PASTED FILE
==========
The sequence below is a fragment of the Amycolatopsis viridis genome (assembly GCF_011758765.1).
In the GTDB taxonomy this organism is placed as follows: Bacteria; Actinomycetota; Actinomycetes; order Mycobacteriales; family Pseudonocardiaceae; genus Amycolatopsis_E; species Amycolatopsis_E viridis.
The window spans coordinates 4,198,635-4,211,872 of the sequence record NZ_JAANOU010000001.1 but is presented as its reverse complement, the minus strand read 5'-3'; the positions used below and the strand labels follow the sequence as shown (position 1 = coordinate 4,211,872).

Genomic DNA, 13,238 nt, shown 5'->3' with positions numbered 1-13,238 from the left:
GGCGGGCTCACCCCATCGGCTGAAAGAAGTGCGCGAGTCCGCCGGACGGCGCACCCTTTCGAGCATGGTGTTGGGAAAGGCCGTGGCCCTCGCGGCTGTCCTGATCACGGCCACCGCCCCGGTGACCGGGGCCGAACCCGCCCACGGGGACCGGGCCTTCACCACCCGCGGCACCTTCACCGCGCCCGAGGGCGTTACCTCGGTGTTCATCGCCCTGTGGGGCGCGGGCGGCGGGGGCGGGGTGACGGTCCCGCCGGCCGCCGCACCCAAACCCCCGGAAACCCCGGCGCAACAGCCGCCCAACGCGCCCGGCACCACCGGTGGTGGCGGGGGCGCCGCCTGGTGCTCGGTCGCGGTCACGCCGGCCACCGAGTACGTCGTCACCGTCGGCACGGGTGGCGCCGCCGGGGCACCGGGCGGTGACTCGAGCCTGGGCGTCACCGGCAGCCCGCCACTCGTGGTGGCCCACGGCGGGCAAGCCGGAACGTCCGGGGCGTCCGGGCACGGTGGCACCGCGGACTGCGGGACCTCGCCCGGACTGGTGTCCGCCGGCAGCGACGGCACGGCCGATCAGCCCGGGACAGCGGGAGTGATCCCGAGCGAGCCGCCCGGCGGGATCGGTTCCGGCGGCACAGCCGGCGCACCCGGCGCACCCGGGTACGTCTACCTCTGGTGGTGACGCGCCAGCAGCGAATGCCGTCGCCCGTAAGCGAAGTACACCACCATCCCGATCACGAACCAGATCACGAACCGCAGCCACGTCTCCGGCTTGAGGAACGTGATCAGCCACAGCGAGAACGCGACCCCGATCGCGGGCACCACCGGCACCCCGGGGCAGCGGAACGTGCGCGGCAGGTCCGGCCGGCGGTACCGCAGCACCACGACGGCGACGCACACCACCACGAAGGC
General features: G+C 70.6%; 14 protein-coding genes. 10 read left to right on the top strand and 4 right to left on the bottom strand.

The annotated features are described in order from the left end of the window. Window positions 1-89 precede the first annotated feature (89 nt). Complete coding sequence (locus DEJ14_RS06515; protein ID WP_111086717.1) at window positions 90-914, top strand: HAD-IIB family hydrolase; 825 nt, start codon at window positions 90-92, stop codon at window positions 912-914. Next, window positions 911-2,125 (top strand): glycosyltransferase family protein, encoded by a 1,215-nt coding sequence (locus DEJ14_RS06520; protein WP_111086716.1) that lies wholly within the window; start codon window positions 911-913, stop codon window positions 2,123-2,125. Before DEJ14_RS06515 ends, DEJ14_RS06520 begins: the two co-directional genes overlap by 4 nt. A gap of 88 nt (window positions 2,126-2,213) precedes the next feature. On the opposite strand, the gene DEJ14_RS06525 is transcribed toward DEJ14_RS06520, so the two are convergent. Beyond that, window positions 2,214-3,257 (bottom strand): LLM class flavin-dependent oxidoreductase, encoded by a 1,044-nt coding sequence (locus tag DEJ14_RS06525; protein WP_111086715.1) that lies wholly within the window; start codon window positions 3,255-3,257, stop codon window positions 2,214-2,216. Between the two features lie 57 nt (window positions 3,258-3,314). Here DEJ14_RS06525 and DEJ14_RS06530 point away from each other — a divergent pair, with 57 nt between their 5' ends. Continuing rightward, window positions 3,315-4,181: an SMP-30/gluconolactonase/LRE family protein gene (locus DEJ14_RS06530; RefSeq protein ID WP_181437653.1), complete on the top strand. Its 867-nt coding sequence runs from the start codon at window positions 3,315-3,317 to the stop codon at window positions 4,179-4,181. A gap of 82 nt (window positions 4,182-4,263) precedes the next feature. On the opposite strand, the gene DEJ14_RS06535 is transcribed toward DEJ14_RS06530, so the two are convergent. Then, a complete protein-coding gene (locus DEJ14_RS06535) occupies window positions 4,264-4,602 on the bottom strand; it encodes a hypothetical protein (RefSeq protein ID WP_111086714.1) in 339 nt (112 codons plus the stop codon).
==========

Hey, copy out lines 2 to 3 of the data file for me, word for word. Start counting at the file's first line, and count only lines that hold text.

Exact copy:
In the GTDB taxonomy this organism is placed as follows: Bacteria; Actinomycetota; Actinomycetes; order Mycobacteriales; family Pseudonocardiaceae; genus Amycolatopsis_E; species Amycolatopsis_E viridis.
The window spans coordinates 4,198,635-4,211,872 of the sequence record NZ_JAANOU010000001.1 but is presented as its reverse complement, the minus strand read 5'-3'; the positions used below and the strand labels follow the sequence as shown (position 1 = coordinate 4,211,872).